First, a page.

Naltrexone can be started at 12.5 or 25 mg a day and advanced to 50 mg a day. Its main contraindication is opiate dependence or need for opioids. The main side effects are nausea and dizziness, which can be avoided by starting at a low dose and increasing it to the therapeutic dose of 50 mg per day over time as tolerated, usually after a few days. Liver enzymes should be monitored because of hepatitis seen at much higher than the doses recommended for alcoholism (for example, >300 mg a day). The main difficulty with the use of naltrexone is that it can complicate pain management, leading to a need to give very high dose opioids in the event of acute pain, or stopping and restarting therapy perioperatively.
Other medications have been studied and initial studies have shown efficacy for injectable naltrexone, topiramate, and ondansetron, at least for some patients. Combinations of effective medications are also being studied to see if they will be more effective than a single drug alone. Another related use of medications with efficacy for alcohol dependence is treatment of patients with alcohol problems but not dependence. In that circumstance use has been targeted, taking the medication just before exposure to situations in which people are predictably at risk for heavy drinking.
Given the modest effects demonstrated in clinical trials, pharmacotherapies are clearly not cures for alcohol dependence. But it may be possible to better target their use to patients for whom they are more effective. This study examined the association between two specific polymorphisms of the gene encoding the mu -opioid receptor and treatment outcomes in alcohol-dependent patients who were prescribed naltrexone or placebo. In these data combined from 3 randomized trials, time to first relapse in the naltrexone-treated subjects was significantly longer in those with the Asp40 allele coding for the mu-opioid receptor. There were no differences between those assigned to placebo and those without the Asp 40 allele assigned to naltrexone.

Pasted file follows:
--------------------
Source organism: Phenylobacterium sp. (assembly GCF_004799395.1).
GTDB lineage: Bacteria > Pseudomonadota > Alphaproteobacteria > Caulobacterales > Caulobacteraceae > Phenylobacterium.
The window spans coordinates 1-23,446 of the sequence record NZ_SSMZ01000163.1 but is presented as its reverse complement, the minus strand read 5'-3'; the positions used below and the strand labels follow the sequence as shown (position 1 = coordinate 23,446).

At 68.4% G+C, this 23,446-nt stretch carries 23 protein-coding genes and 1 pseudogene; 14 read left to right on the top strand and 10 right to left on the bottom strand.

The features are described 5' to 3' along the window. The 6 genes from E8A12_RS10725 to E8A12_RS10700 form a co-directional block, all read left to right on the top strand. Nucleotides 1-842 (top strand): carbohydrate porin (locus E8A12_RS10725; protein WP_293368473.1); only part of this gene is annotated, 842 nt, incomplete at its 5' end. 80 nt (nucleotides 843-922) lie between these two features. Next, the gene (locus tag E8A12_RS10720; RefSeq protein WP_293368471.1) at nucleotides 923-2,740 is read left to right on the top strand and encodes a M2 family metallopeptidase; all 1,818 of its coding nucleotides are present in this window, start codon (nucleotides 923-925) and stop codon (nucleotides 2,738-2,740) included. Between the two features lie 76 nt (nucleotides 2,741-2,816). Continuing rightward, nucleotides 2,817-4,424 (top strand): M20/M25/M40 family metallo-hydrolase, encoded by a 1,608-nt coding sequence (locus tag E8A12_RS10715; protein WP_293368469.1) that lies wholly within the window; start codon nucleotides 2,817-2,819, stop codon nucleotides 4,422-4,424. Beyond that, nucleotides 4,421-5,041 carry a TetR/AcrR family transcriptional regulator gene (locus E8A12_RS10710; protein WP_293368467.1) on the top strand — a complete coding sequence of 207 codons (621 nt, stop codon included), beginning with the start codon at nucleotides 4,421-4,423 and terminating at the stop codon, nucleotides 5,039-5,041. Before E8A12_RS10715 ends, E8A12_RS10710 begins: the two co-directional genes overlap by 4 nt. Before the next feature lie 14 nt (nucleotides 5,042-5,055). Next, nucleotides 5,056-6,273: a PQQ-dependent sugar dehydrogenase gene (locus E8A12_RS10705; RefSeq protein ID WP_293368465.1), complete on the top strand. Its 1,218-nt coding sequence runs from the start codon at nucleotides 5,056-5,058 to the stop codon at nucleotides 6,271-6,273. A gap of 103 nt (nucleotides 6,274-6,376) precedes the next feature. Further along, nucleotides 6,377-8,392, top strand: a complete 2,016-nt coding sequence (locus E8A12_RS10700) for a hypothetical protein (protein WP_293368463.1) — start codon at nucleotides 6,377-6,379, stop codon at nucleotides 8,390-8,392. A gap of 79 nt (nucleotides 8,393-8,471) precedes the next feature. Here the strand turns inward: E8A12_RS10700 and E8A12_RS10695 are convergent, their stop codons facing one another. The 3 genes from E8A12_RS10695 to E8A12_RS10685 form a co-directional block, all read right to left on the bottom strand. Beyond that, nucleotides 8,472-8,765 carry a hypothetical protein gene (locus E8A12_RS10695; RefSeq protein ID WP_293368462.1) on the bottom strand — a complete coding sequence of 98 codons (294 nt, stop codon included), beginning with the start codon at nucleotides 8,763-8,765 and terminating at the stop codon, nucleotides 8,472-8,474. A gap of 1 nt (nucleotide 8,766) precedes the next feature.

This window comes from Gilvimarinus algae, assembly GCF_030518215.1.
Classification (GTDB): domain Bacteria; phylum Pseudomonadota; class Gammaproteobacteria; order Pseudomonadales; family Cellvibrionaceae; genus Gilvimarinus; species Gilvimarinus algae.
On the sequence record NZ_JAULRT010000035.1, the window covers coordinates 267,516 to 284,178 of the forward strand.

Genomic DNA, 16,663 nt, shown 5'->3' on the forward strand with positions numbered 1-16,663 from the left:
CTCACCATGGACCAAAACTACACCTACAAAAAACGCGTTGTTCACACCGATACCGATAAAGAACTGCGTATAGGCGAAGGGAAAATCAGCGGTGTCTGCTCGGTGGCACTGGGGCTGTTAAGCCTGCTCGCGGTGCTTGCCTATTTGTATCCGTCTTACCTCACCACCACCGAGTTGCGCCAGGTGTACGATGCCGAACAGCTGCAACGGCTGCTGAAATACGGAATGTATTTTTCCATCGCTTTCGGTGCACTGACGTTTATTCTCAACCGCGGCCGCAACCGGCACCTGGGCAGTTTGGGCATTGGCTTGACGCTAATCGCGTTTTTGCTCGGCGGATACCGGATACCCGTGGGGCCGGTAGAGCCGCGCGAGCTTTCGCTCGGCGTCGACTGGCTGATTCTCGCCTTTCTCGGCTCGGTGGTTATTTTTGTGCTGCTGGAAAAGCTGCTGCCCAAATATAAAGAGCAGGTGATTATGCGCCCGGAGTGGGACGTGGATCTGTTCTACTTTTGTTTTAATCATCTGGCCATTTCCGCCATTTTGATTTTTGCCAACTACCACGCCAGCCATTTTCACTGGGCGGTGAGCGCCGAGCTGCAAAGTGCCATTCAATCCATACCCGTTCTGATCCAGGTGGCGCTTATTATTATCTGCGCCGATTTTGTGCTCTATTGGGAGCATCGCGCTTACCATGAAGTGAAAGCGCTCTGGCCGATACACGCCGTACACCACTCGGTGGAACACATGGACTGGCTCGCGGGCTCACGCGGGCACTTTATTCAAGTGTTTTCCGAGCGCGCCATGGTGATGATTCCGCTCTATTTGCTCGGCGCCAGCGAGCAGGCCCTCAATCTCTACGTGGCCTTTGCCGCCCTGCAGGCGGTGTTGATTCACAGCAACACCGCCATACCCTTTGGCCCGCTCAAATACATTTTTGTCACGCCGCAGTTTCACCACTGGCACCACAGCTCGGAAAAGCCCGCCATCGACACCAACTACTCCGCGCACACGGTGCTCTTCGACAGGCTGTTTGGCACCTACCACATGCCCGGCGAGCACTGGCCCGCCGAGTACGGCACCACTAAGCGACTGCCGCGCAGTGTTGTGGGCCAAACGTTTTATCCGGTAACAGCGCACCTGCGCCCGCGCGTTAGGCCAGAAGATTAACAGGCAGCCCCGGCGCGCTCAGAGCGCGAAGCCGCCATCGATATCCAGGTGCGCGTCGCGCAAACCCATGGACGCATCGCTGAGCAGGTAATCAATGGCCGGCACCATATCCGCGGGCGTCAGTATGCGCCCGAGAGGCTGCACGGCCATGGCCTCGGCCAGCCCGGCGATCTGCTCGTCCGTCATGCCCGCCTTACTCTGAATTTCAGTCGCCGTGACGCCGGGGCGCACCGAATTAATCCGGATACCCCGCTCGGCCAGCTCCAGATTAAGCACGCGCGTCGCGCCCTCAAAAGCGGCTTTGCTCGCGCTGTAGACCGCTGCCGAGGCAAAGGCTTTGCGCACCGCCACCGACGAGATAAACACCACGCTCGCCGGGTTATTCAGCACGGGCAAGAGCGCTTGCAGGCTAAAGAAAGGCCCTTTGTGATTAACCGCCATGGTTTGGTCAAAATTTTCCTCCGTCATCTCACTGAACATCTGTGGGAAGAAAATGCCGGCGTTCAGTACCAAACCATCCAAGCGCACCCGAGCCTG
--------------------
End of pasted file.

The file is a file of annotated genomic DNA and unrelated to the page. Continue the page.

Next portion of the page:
In most studies medications are given along with psychosocial therapy. But questions remain regarding the minimum therapy required. For example, O’Malley and colleagues compared counseling designed to be feasible in primary medical care settings with standard cognitive behavioral therapy in clinical trials of naltrexone. Both types of counseling yielded comparable results during the initial 10 weeks of treatment and results favored primary care management after that. In another clinical trial, naltrexone was efficacious even without psychosocial therapy. Second bullet: O’Malley SS et al. Arch Int Med 2003;163:1695-1704 Third bullet: Latt NC, et al. Medical Journal of Australia 2002;176:530-534
About 50% of people with alcohol dependence have psychiatric comorbidity. Although selective serotonin reuptake inhibitors (SSRIs) have been efficacious for treating alcohol dependence even in patients without depression or anxiety, there is insufficient evidence to suggest their use in patients without these disorders. In people with coexisitng anxiety, buspirone can decrease heavy drinking, and in depression, fluoxetine can decrease heavy drinking. But the most important issue is to not delay treatment for psychiatric comorbidity while awaiting resolution of drinking.
In summary, pharmacotherapy for alcohol dependence has efficacy and should be considered for all patients with alcohol dependence. Pharmacotherapy has proven efficacy when prescribed along with psychosocial counseling. There is no clear single drug of choice for this indication, and combinations of efficacious drugs and new drugs for this indication hold promise.
Pharmacotherapy for Alcohol Dependence Clinical Addiction Research and Education Unit Section of General Internal Medicine Boston University Schools of Medicine and Public Health Supported by the National Institute on Alcohol Abuse and Alcoholism (NIAAA) R25 AA013822
Goal and Objectives <ul><ul><li>Objectives </li></ul></ul><ul><ul><ul><li>To identify appropriate candidates </li></ul></ul></ul><ul><ul><ul><li>To describe and compare efficacy </li></ul></ul></ul><ul><ul><ul><li>To be able to prescribe pharmacotherapy and monitor for desired and adverse effects </li></ul></ul></ul><ul><ul><ul><li>To be aware of the importance of providing or referring patients for psychosocial therapy when using pharmacotherapy </li></ul></ul></ul><ul><ul><ul><li>To describe pharmacotherapy options for alcohol use disorders in patients with comorbid psychiatric disorders </li></ul></ul></ul><ul><ul><ul><li>To be aware of pharmacotherapies under study but not yet ready for routine clinical use </li></ul></ul></ul>Goal: To understand the role of pharmacotherapy in the treatment of alcohol use disorders
Why Pharmacotherapy? <ul><li>Brain neurotransmitter physiology is abnormal </li></ul><ul><li>Effective alcohol treatments lead to </li></ul><ul><ul><li>2/3 rds reduction in alcohol problems </li></ul></ul><ul><ul><li>50% reductions in consumption at one year (with 1/3 rd abstinent or drinking moderately) </li></ul></ul><ul><li>But treatment is far from completely effective </li></ul><ul><li>Even among people identified as having alcohol dependence, only 10% receive treatment </li></ul><ul><li>Pharmacotherapy is beneficial when given in addition to nonpharmacological therapies </li></ul>